tag:blogger.com,1999:blog-1812431336777691886.post3092135104556420049..comments2024-08-13T11:52:29.055-04:00Comments on The Mermaid's Tale: Occasionality (vs Probability)?Anne Buchananhttp://www.blogger.com/profile/09212151396672651221noreply@blogger.comBlogger8125tag:blogger.com,1999:blog-1812431336777691886.post-81243841845960881132015-02-19T09:48:28.805-05:002015-02-19T09:48:28.805-05:00Oops, I pushed published when I first meant to pre...Oops, I pushed published when I first meant to press review. I see two typos in the last two sentences:<br /><br />"So I guess that means I believe in the reality of probability while acknowledging that calculating it ahead of time in many cases [is] impossible. This is a sum of part of my take [on] mathematical platonism."James Goetzhttps://www.blogger.com/profile/02412501436355228925noreply@blogger.comtag:blogger.com,1999:blog-1812431336777691886.post-70175495808579786072015-02-18T13:14:45.691-05:002015-02-18T13:14:45.691-05:00This is challenging. If scientists know that an ou...This is challenging. If scientists know that an outcome *might* occur, then the bare minimal statistical meaning is that the outcome has a probability greater than 0 and less than 1. From a philosophical perspective, I call this an *indeterministic outcome.* At best, we can only make an approximation of that probability. For example, in theory, a fair coin toss has a .5 probability of heads and 5 probability of tails. But we can never know if a particular coin toss is completely fair or say has a .0500000000001 probability of heads. Other indeterministic outcomes are less predictable such as the hourly temperature and real feel forecast for 5-10 days in the future. <br />Scientists still take stabs at this, but salt is always needed.<br /><br />I believe in *real* probabilities for everything but humbly admit that the worlds best geniuses cannot calculate those probabilities. So i guess that means I believe in the reality of probability while acknowledging that calculating it ahead of time in many cases in impossible. This is a sum of part of my take mathematical platonism. James Goetzhttps://www.blogger.com/profile/02412501436355228925noreply@blogger.comtag:blogger.com,1999:blog-1812431336777691886.post-14666802238431661242015-02-17T16:52:45.347-05:002015-02-17T16:52:45.347-05:00The usual story of transformative ideas (real ones...The usual story of transformative ideas (real ones, not the daily claims in the BBC or NYTimes, Nature, or Science) is that old ideas are shown to be approximate, for understandable reasons, but insufficiently accurate or mistaken about the underlying causal processes.<br /><br />Of course, if evolution really leads to as much genomic variation and so on as we see--which I've referred to as 'occasionality' in this post--then maybe a new 'theory' isn't called for; instead, what would be called for is that we actually respect the understanding we already have and not pretend it's something other than that.Ken Weisshttps://www.blogger.com/profile/02049713123559138421noreply@blogger.comtag:blogger.com,1999:blog-1812431336777691886.post-50694500958141588532015-02-17T16:48:06.516-05:002015-02-17T16:48:06.516-05:00Well put. I really liked the simulation post by t...Well put. I really liked the simulation post by the way, especially "Under many conditions [simulation] does what is asked of it, but if the conditions don't hold, or we have no idea if they do, then we are asking for trouble."Steve Walkerhttps://github.com/stevencarlislewalkernoreply@blogger.comtag:blogger.com,1999:blog-1812431336777691886.post-965561351152054762015-02-17T16:32:49.026-05:002015-02-17T16:32:49.026-05:00I have retired from running a lab as of a year ago...I have retired from running a lab as of a year ago. I do still work with simulations (see earlier posts a week or two ago), which I believe should be a method of choice in this area. Simulations cannot in themselves tell us what is going on, but they can show us reasons for thinking that we're missing something and we should know it. Simulation easily generates the kind of mapping complexity that we've seen for the last 20 years.<br /><br />I think that one can simulate what seem like realistic scenarios, show that by treating them in the currently popular ways we get similar answers, and yet show why these approaches are not solving the problems they have promised to solve.<br /><br />My work to date has not even included simulating somatic mutations, orders of magnitude more complex. But simulation shows at least the nature of the problem. To me, if enough people (especially young ones with the freedom to think) confront the realities, someone will develop better answers. If the idea of 'occasionality' is more than just a word I've coined, it may trigger that sort of insight in someone. That's a hope, anyway. But unlike so much that we read from others, I can't promise such precision understanding.Ken Weisshttps://www.blogger.com/profile/02049713123559138421noreply@blogger.comtag:blogger.com,1999:blog-1812431336777691886.post-37672083947774802262015-02-17T16:25:15.011-05:002015-02-17T16:25:15.011-05:00I rarely believe published research claims. The wa...I rarely believe published research claims. The way I think about this<br />tendency is that, in my experience and opinion, most researchers<br />underestimate variation and uncertainty. When reading a study, I try<br />to identify sources of variation and uncertainty that are not<br />accounted for in the statistical analysis. I recognize that I too have<br />probably missed some of these sources, so even when a study looks good<br />I'm still skeptical. I am also very self-skeptical and as a result my<br />career is floundering (green-areas indeed!). But just because<br />modelling all of these sources of variation and uncertainty is<br />difficult, I still find it useful to try, at least from the<br />perspective of getting closer to the truth. How does the occasionality<br />concept fit into this attitude?<br />Steve Walkerhttps://github.com/stevencarlislewalkernoreply@blogger.comtag:blogger.com,1999:blog-1812431336777691886.post-52474370201160938962015-02-17T15:52:31.602-05:002015-02-17T15:52:31.602-05:00Thanks for your comments, Steve.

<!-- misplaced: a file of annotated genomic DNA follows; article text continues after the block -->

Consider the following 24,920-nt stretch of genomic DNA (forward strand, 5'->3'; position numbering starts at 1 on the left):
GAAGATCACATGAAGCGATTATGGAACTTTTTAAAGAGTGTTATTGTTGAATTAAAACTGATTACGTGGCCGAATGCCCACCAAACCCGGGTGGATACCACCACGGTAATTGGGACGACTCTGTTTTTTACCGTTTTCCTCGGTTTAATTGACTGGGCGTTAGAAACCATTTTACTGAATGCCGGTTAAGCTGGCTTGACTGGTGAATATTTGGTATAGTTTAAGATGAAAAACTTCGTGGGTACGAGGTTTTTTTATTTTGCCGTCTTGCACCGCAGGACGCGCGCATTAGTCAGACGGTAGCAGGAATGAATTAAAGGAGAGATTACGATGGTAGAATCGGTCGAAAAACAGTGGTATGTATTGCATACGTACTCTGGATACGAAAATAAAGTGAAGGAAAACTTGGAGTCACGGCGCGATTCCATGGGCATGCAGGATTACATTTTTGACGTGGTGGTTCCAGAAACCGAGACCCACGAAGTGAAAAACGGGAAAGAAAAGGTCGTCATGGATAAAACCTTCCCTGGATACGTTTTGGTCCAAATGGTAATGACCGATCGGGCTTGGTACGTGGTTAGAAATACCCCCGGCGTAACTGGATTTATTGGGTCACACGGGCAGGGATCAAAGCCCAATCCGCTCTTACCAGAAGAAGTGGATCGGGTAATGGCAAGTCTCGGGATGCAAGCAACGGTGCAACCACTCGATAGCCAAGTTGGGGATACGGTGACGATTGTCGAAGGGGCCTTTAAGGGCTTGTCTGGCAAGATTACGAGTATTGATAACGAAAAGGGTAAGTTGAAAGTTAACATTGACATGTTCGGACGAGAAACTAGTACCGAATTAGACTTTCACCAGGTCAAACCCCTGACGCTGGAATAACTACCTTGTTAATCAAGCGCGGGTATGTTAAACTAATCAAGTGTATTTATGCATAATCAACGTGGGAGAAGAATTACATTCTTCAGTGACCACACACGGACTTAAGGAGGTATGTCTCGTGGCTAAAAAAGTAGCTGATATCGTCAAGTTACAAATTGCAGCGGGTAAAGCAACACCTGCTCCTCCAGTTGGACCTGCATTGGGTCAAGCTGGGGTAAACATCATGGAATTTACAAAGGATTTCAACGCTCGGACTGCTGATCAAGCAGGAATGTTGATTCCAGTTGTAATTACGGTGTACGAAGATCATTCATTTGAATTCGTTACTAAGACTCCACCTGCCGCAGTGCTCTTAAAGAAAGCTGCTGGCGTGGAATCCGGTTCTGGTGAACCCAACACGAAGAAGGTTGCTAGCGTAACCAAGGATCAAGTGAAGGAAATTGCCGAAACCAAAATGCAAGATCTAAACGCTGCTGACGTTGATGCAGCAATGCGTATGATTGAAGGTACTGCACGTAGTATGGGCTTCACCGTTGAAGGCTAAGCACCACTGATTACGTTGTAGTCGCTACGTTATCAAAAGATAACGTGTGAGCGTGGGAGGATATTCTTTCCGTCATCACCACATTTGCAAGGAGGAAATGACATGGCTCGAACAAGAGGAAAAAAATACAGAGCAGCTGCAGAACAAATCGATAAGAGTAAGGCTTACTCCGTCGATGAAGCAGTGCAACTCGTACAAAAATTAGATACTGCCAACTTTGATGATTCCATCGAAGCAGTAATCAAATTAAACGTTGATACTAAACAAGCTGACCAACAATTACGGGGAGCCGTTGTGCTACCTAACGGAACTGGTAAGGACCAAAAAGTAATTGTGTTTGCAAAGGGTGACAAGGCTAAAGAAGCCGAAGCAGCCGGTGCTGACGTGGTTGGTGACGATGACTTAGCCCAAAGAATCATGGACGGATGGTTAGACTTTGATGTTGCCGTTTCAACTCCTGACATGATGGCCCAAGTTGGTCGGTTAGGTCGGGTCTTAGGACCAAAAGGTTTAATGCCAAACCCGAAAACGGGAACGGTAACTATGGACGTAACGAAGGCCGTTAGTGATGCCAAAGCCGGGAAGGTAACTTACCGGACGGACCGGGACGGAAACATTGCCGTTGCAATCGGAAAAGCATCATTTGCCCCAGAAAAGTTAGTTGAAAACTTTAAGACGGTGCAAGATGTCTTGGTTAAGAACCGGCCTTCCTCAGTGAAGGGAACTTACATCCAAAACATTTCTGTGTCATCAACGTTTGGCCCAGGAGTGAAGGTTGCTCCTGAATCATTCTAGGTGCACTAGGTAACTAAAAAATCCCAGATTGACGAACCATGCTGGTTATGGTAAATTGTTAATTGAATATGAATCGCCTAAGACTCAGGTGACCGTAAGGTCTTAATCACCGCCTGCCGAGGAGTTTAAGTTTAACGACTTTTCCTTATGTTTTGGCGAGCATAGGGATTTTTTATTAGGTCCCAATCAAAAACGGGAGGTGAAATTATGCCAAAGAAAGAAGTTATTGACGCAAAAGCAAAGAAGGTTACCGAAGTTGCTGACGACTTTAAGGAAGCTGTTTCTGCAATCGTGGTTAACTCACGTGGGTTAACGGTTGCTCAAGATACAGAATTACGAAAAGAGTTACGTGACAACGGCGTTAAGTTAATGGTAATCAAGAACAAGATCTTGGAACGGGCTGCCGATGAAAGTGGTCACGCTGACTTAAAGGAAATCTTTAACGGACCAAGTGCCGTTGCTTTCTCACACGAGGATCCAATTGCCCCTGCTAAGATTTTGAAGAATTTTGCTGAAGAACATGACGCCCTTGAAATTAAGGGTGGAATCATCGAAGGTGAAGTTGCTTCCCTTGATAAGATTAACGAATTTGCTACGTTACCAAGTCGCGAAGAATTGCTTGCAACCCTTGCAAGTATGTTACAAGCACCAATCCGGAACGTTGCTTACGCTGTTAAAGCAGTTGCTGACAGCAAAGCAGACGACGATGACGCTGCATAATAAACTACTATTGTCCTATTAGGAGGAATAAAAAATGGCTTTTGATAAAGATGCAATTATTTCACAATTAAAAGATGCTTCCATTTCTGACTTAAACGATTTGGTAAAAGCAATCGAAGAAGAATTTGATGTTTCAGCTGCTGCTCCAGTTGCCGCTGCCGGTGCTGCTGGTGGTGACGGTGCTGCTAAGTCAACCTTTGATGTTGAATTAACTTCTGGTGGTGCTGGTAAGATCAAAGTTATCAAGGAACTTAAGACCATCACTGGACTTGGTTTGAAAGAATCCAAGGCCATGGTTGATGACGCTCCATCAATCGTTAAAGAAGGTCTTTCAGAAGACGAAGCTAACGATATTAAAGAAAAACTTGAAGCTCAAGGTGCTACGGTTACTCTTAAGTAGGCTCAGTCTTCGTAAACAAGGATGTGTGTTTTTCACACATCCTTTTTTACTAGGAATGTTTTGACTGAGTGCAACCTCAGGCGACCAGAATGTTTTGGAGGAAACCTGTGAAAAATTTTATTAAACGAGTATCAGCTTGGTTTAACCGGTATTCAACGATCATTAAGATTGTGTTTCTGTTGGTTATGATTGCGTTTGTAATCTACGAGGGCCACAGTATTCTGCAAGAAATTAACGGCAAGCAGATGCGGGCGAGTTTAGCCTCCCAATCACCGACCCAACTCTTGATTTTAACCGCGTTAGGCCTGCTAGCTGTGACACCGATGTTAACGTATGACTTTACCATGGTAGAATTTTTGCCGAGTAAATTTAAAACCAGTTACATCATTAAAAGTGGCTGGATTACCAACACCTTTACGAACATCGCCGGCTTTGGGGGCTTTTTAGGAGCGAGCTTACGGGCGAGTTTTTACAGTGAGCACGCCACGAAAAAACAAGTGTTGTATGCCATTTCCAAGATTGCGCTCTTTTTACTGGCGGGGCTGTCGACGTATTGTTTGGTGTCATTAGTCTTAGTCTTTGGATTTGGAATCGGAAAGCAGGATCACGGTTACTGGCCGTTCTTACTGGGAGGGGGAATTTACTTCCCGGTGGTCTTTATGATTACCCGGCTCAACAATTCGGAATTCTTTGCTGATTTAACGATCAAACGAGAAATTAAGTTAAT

Most biostatistic...Thanks for your comments, Steve.<br />Most biostatistical and bioinformatic (and evolutionary genetics) approaches want 'linear', steady causes. I don't know about variable effects but will see what I can find out. But I would guess that statisticians, deeply wedded to distributions based on replicable probabilities--say distributions of probabilities among samples--as to cling to what may even with that approach rely too much on probability. The notion of 'occasionality', such as it is, is that there is no such probability in a tractable sense.<br /><br />Another natural tendency that people must (or should) recognize, is to turn grey areas into green ones--that is, the uncertainties you mention, and that we tried to address by calling them 'occasionality', are not good if you have to propose a fundable project.Ken Weisshttps://www.blogger.com/profile/02049713123559138421noreply@blogger.comtag:blogger.com,1999:blog-1812431336777691886.post-2144522216724476802015-02-17T15:47:30.814-05:002015-02-17T15:47:30.814-05:00Interesting stuff. Here's a quick reaction, a...Interesting stuff. Here's a quick reaction, after a quick read.<br /><br />I'm reminded of the statistical idea of 'varying effects'. The idea is that each time you study something, you are sampling from a different population and so we can't expect there to be a single effect to estimate. Instead, effects are themselves considered random. In practice the goal of this perspective is to try to also estimate variation in the effect. Estimating such variation can be attempted by studying something repeatedly and under various conditions. Sometimes this is called hierarchical modelling.<br /><br />So on one hand I think you are identifying something that statisticians already know about. On the other hand:<br /><br />1. looking at a problem from a different perspective is useful<br /><br />2. estimating variation in an effect is difficult, because modelling is hard and requires self-criticism<br /><br />3. it is a natural human tendency to turn grey areas into black-and-white ones, and so there is little motivation to try to estimate variation in effects<br /><br />Anyways ... thanks for the thought-provoking post.Steve Walkerhttps://github.com/stevencarlislewalkernoreply@blogger.com